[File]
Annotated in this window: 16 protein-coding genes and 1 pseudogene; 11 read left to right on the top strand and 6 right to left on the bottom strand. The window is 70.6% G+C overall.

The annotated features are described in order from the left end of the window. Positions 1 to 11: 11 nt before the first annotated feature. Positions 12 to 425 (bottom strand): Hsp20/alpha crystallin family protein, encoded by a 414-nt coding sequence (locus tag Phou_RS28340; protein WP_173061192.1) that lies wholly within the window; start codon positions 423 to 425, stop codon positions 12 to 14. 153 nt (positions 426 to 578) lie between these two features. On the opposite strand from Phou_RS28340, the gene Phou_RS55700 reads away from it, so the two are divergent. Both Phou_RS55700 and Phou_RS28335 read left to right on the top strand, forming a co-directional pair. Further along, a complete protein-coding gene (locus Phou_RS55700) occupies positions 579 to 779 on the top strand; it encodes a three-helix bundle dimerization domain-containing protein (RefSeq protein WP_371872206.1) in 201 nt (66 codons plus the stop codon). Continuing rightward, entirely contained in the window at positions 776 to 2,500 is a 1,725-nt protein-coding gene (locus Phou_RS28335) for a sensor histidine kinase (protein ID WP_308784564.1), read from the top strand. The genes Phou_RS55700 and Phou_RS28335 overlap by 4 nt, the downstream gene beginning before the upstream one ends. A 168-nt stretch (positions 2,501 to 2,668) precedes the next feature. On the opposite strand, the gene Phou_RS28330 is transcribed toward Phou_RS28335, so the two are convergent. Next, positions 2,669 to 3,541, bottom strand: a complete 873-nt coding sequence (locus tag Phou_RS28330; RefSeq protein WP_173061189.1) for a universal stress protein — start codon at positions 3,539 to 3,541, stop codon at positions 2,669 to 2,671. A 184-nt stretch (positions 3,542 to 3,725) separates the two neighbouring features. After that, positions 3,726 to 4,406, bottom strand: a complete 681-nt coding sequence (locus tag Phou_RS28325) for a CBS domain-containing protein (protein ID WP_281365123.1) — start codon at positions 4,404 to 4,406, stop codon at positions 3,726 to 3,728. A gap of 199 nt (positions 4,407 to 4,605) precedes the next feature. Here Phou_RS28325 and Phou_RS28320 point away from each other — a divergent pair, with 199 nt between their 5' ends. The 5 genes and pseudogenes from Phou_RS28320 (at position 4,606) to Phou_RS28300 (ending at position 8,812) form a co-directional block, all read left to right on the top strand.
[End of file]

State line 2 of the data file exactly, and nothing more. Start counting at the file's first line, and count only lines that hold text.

The annotated features are described in order from the left end of the window. Positions 1 to 11: 11 nt before the first annotated feature. Positions 12 to 425 (bottom strand): Hsp20/alpha crystallin family protein, encoded by a 414-nt coding sequence (locus tag Phou_RS28340; protein WP_173061192.1) that lies wholly within the window; start codon positions 423 to 425, stop codon positions 12 to 14. 153 nt (positions 426 to 578) lie between these two features. On the opposite strand from Phou_RS28340, the gene Phou_RS55700 reads away from it, so the two are divergent. Both Phou_RS55700 and Phou_RS28335 read left to right on the top strand, forming a co-directional pair. Further along, a complete protein-coding gene (locus Phou_RS55700) occupies positions 579 to 779 on the top strand; it encodes a three-helix bundle dimerization domain-containing protein (RefSeq protein WP_371872206.1) in 201 nt (66 codons plus the stop codon). Continuing rightward, entirely contained in the window at positions 776 to 2,500 is a 1,725-nt protein-coding gene (locus Phou_RS28335) for a sensor histidine kinase (protein ID WP_308784564.1), read from the top strand. The genes Phou_RS55700 and Phou_RS28335 overlap by 4 nt, the downstream gene beginning before the upstream one ends. A 168-nt stretch (positions 2,501 to 2,668) precedes the next feature. On the opposite strand, the gene Phou_RS28330 is transcribed toward Phou_RS28335, so the two are convergent. Next, positions 2,669 to 3,541, bottom strand: a complete 873-nt coding sequence (locus tag Phou_RS28330; RefSeq protein WP_173061189.1) for a universal stress protein — start codon at positions 3,539 to 3,541, stop codon at positions 2,669 to 2,671. A 184-nt stretch (positions 3,542 to 3,725) separates the two neighbouring features. After that, positions 3,726 to 4,406, bottom strand: a complete 681-nt coding sequence (locus tag Phou_RS28325) for a CBS domain-containing protein (protein ID WP_281365123.1) — start codon at positions 4,404 to 4,406, stop codon at positions 3,726 to 3,728. A gap of 199 nt (positions 4,407 to 4,605) precedes the next feature. Here Phou_RS28325 and Phou_RS28320 point away from each other — a divergent pair, with 199 nt between their 5' ends. The 5 genes and pseudogenes from Phou_RS28320 (at position 4,606) to Phou_RS28300 (ending at position 8,812) form a co-directional block, all read left to right on the top strand.